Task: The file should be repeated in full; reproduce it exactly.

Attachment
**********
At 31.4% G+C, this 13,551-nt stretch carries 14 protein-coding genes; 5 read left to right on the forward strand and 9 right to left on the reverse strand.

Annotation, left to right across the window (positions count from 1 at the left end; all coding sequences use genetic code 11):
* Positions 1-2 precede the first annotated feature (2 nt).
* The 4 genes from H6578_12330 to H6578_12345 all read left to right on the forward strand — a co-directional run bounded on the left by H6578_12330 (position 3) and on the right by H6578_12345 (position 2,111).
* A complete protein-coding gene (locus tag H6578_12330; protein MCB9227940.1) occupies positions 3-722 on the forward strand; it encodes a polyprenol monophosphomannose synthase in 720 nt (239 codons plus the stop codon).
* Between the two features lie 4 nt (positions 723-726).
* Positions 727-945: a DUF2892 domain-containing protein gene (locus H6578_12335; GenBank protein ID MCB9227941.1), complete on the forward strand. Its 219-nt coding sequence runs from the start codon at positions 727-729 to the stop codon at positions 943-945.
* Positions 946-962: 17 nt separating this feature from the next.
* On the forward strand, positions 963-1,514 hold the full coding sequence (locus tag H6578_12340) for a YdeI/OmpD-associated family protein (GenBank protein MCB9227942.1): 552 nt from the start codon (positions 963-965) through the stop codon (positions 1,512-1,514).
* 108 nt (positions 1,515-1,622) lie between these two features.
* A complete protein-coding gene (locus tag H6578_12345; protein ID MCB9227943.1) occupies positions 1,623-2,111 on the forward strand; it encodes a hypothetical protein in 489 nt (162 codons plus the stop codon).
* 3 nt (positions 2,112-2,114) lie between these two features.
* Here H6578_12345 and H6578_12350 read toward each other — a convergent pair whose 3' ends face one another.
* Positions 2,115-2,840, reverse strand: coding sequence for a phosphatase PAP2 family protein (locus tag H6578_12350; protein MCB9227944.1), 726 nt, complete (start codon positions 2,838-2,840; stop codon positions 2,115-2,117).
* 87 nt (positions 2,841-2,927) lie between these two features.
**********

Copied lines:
At 31.4% G+C, this 13,551-nt stretch carries 14 protein-coding genes; 5 read left to right on the forward strand and 9 right to left on the reverse strand.

Annotation, left to right across the window (positions count from 1 at the left end; all coding sequences use genetic code 11):
* Positions 1-2 precede the first annotated feature (2 nt).
* The 4 genes from H6578_12330 to H6578_12345 all read left to right on the forward strand — a co-directional run bounded on the left by H6578_12330 (position 3) and on the right by H6578_12345 (position 2,111).
* A complete protein-coding gene (locus tag H6578_12330; protein MCB9227940.1) occupies positions 3-722 on the forward strand; it encodes a polyprenol monophosphomannose synthase in 720 nt (239 codons plus the stop codon).
* Between the two features lie 4 nt (positions 723-726).
* Positions 727-945: a DUF2892 domain-containing protein gene (locus H6578_12335; GenBank protein ID MCB9227941.1), complete on the forward strand. Its 219-nt coding sequence runs from the start codon at positions 727-729 to the stop codon at positions 943-945.
* Positions 946-962: 17 nt separating this feature from the next.
* On the forward strand, positions 963-1,514 hold the full coding sequence (locus tag H6578_12340) for a YdeI/OmpD-associated family protein (GenBank protein MCB9227942.1): 552 nt from the start codon (positions 963-965) through the stop codon (positions 1,512-1,514).
* 108 nt (positions 1,515-1,622) lie between these two features.
* A complete protein-coding gene (locus tag H6578_12345; protein ID MCB9227943.1) occupies positions 1,623-2,111 on the forward strand; it encodes a hypothetical protein in 489 nt (162 codons plus the stop codon).
* 3 nt (positions 2,112-2,114) lie between these two features.
* Here H6578_12345 and H6578_12350 read toward each other — a convergent pair whose 3' ends face one another.
* Positions 2,115-2,840, reverse strand: coding sequence for a phosphatase PAP2 family protein (locus tag H6578_12350; protein MCB9227944.1), 726 nt, complete (start codon positions 2,838-2,840; stop codon positions 2,115-2,117).
* 87 nt (positions 2,841-2,927) lie between these two features.